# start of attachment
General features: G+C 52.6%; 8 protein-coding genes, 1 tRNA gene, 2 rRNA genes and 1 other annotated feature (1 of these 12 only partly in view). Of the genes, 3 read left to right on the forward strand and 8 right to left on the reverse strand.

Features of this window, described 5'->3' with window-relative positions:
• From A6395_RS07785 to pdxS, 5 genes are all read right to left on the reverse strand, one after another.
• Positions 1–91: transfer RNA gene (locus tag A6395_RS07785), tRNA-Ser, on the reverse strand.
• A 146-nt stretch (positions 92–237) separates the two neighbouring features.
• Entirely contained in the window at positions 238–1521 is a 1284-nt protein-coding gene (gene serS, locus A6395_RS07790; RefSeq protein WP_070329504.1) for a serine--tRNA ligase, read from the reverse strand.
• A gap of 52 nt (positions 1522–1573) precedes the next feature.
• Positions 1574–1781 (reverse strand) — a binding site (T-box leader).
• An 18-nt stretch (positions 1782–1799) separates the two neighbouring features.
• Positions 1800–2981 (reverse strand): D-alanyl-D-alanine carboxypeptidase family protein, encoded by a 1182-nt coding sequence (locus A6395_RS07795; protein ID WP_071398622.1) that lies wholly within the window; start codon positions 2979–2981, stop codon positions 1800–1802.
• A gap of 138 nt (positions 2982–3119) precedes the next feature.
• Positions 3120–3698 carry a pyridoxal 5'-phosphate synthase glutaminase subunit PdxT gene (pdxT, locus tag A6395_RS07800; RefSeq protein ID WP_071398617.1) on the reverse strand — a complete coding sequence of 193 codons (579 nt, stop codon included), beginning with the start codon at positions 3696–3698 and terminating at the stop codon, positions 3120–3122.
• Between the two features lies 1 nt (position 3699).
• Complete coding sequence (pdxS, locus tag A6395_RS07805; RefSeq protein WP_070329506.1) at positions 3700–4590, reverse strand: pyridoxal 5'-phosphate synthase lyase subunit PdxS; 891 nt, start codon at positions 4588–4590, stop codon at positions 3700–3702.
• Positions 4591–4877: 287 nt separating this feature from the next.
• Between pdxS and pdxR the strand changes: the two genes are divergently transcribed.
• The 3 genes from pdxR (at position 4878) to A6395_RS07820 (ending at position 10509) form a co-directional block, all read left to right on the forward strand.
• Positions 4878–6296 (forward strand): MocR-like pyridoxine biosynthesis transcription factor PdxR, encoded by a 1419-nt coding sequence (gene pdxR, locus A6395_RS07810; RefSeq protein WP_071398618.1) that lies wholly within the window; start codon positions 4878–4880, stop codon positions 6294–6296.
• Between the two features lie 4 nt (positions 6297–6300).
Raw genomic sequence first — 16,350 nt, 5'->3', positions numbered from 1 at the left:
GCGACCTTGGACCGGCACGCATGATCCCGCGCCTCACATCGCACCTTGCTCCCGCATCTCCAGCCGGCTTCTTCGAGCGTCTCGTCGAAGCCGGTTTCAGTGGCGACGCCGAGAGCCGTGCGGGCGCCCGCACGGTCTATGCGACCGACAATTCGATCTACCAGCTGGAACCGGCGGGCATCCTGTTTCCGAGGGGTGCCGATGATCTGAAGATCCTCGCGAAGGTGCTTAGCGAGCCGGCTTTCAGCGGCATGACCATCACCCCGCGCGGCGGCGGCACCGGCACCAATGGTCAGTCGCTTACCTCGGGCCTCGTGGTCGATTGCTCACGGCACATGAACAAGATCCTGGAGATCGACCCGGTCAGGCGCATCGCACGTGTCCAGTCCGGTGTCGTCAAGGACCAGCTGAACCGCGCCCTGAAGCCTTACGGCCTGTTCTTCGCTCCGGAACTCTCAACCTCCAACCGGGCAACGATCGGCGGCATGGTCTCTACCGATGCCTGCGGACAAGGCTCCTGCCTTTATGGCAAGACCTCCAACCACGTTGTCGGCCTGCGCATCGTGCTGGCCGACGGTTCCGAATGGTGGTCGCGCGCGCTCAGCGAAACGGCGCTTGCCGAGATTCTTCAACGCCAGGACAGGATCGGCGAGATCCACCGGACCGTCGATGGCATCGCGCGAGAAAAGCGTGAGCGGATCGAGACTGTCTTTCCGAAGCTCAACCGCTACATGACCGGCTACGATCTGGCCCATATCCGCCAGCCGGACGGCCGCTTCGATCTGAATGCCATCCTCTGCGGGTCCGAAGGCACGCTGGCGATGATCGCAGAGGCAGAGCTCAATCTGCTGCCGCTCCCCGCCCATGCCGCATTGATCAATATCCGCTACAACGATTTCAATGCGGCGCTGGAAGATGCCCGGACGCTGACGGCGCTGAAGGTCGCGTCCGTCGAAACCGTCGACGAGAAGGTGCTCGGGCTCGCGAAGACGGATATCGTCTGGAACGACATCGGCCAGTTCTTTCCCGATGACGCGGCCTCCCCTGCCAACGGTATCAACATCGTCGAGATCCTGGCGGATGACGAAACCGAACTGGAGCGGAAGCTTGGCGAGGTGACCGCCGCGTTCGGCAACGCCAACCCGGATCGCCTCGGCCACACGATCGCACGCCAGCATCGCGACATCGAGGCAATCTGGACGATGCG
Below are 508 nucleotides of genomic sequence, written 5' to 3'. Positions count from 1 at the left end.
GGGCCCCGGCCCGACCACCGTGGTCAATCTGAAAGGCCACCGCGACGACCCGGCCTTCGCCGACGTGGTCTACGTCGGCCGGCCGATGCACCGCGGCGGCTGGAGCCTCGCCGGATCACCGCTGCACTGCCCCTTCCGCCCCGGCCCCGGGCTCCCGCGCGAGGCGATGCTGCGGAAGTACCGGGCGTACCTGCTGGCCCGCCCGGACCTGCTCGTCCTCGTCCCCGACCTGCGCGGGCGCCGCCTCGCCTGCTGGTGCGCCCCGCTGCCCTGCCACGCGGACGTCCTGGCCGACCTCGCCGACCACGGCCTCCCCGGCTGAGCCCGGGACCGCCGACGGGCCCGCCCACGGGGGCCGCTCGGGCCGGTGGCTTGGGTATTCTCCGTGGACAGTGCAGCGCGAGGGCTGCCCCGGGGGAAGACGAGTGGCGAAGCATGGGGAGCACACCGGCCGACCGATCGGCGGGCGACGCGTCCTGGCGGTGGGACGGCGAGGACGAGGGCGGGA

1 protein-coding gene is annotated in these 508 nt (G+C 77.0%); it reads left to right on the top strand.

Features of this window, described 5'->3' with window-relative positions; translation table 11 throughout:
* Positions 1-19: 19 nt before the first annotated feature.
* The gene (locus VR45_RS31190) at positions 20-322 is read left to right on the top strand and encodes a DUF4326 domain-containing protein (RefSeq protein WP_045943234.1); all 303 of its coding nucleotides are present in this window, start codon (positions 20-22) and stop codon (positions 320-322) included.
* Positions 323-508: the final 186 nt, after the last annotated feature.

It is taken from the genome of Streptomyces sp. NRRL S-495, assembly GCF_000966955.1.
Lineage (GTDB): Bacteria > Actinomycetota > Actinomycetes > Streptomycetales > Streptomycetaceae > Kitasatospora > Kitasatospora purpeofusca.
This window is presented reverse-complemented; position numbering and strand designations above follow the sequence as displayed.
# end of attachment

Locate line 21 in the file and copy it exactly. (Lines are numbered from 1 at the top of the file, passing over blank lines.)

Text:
GCGACCTTGGACCGGCACGCATGATCCCGCGCCTCACATCGCACCTTGCTCCCGCATCTCCAGCCGGCTTCTTCGAGCGTCTCGTCGAAGCCGGTTTCAGTGGCGACGCCGAGAGCCGTGCGGGCGCCCGCACGGTCTATGCGACCGACAATTCGATCTACCAGCTGGAACCGGCGGGCATCCTGTTTCCGAGGGGTGCCGATGATCTGAAGATCCTCGCGAAGGTGCTTAGCGAGCCGGCTTTCAGCGGCATGACCATCACCCCGCGCGGCGGCGGCACCGGCACCAATGGTCAGTCGCTTACCTCGGGCCTCGTGGTCGATTGCTCACGGCACATGAACAAGATCCTGGAGATCGACCCGGTCAGGCGCATCGCACGTGTCCAGTCCGGTGTCGTCAAGGACCAGCTGAACCGCGCCCTGAAGCCTTACGGCCTGTTCTTCGCTCCGGAACTCTCAACCTCCAACCGGGCAACGATCGGCGGCATGGTCTCTACCGATGCCTGCGGACAAGGCTCCTGCCTTTATGGCAAGACCTCCAACCACGTTGTCGGCCTGCGCATCGTGCTGGCCGACGGTTCCGAATGGTGGTCGCGCGCGCTCAGCGAAACGGCGCTTGCCGAGATTCTTCAACGCCAGGACAGGATCGGCGAGATCCACCGGACCGTCGATGGCATCGCGCGAGAAAAGCGTGAGCGGATCGAGACTGTCTTTCCGAAGCTCAACCGCTACATGACCGGCTACGATCTGGCCCATATCCGCCAGCCGGACGGCCGCTTCGATCTGAATGCCATCCTCTGCGGGTCCGAAGGCACGCTGGCGATGATCGCAGAGGCAGAGCTCAATCTGCTGCCGCTCCCCGCCCATGCCGCATTGATCAATATCCGCTACAACGATTTCAATGCGGCGCTGGAAGATGCCCGGACGCTGACGGCGCTGAAGGTCGCGTCCGTCGAAACCGTCGACGAGAAGGTGCTCGGGCTCGCGAAGACGGATATCGTCTGGAACGACATCGGCCAGTTCTTTCCCGATGACGCGGCCTCCCCTGCCAACGGTATCAACATCGTCGAGATCCTGGCGGATGACGAAACCGAACTGGAGCGGAAGCTTGGCGAGGTGACCGCCGCGTTCGGCAACGCCAACCCGGATCGCCTCGGCCACACGATCGCACGCCAGCATCGCGACATCGAGGCAATCTGGACGATGCG